Apocalypse Now Film Review
By: Chloe Massoni
Apocalypse Now is an epic story of the effects that war has on a man, and it is told in a realistic manner never before tested. Future war films would not stand a chance in mimicking the level of underlying sentiment created in this movie. Francis Coppola directs an incredibly compelling film that feels raw and realistic. The emotions feel authentic, and you will find yourself drawn to the characters, writhing in their pain along with them.
Martin Sheen is truly brilliant in his lead role as Captain Benjamin L. Willard, an army man struck by the incredible life changes that being deployed to Vietnam causes. Captain Willard journeys to terminate the decorated Colonel Walter E. Kurtz (Marlon Brando), after the man goes rogue in Cambodia, adopting a tribe as his worshippers, behaving in ways that the United States military could not excuse. Willard’s journey to complete this mission (that feels heinous because of the insight that Willard gives the audience into the psyche of a man having been thrown into such hardship as the Vietnam War) is touching and tragic, and truly a roller-coaster of emotions.
Willard’s team is inviting and engaging. Coppola could not have assembled a more endearing group of actors to play these heart-wrenching characters, and the actors could not have been more successful in creating characters that the audience cannot help but to empathize with. I was tormented watching as the team is killed off, especially during scenes such as the one in which Clean (Lawrence Fishburne) is killed. Coppola’s intentional choices in the deaths of the characters are fitting, as all of the director’s choices in this film are meant to draw the audience in and leave them feeling the tragedy. My heart wrenched watching the life flee Clean as his mother’s tape played, talking of his coming home. The inclusion of the mother’s tape was outstandingly successful in evoking an emotional connection and a sorrow, both for the dead soldier, and for his family who would soon learn that they had been stripped of a son.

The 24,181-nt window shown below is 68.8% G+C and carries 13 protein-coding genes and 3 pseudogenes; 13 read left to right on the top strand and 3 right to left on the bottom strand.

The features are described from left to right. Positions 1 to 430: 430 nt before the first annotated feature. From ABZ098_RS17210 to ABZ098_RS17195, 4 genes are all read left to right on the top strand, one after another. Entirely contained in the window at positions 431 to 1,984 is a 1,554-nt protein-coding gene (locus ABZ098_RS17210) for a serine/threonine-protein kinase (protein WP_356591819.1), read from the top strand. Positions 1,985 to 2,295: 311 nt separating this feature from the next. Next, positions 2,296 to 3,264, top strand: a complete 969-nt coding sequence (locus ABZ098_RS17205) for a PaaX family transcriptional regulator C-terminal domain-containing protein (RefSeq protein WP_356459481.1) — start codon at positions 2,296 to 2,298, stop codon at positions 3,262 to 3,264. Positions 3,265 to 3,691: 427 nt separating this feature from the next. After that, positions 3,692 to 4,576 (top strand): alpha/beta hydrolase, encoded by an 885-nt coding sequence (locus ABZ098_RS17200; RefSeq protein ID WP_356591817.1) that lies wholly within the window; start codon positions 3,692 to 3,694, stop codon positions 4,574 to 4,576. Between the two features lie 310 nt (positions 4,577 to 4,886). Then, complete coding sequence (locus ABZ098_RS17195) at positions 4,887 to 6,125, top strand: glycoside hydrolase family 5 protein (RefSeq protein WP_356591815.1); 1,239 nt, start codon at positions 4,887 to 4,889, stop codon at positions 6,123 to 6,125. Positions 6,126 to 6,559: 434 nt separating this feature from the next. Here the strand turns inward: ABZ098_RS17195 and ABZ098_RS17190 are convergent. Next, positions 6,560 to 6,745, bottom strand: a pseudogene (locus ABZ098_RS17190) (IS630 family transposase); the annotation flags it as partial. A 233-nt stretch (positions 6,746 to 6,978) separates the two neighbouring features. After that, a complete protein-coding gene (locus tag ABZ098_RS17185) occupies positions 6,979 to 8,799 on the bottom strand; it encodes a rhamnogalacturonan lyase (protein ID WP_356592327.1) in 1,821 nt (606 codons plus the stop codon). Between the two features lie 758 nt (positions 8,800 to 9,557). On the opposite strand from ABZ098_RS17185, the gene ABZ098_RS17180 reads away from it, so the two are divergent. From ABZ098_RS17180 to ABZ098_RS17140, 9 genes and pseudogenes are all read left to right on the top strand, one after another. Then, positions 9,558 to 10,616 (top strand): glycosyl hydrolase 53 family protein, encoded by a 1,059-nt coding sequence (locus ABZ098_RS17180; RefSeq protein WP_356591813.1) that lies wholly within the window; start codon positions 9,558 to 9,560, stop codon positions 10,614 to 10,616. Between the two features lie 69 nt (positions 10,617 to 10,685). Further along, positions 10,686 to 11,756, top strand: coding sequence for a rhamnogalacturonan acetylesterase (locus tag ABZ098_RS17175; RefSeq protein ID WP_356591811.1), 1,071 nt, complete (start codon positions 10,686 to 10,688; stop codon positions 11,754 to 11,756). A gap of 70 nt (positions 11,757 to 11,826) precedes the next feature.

Coppola does an outstanding job of making the audience feel what the characters are feeling as they venture through a bloody, murderous land that one soldier refers to as, “the asshole of the world.” He gives the audience some insight into the excruciating emotional turmoil that the young soldiers of the Vietnam War undergo, noting, “When [they’re] in the jungle, [they] cannot stop thinking about being home, and when [they] are home, [they] are wishing to be back in the jungle.” These poor young men have such torturous, life-changing experiences while overseas that they are almost incapable of readjusting to normal civilian life, without the life-saving and life-taking guns, and the thick coating of blood, and the agonizing but inevitable loss.
Willard suffers from great internal strife over his assignment to terminate Kurtz because though the Colonel goes crooked, his decorated history speaks volumes; that a man who has gone insane because of the great sacrifices they have made for their country must be killed seems cruel and unfair, but nonetheless a necessary evil. The Captain struggles with this mission from the moment he receives his instructions to the bitter end after completing his task, furthering the audience’s sympathy with the soldiers of the war and solidifying the feeling of insight that Coppola intends to provide.
This film is a must-see for all ages above thirteen, and will reach the young audiences more than any film they’ve ever seen. I am confident that this film will prove timeless and will help define our generation for years to come.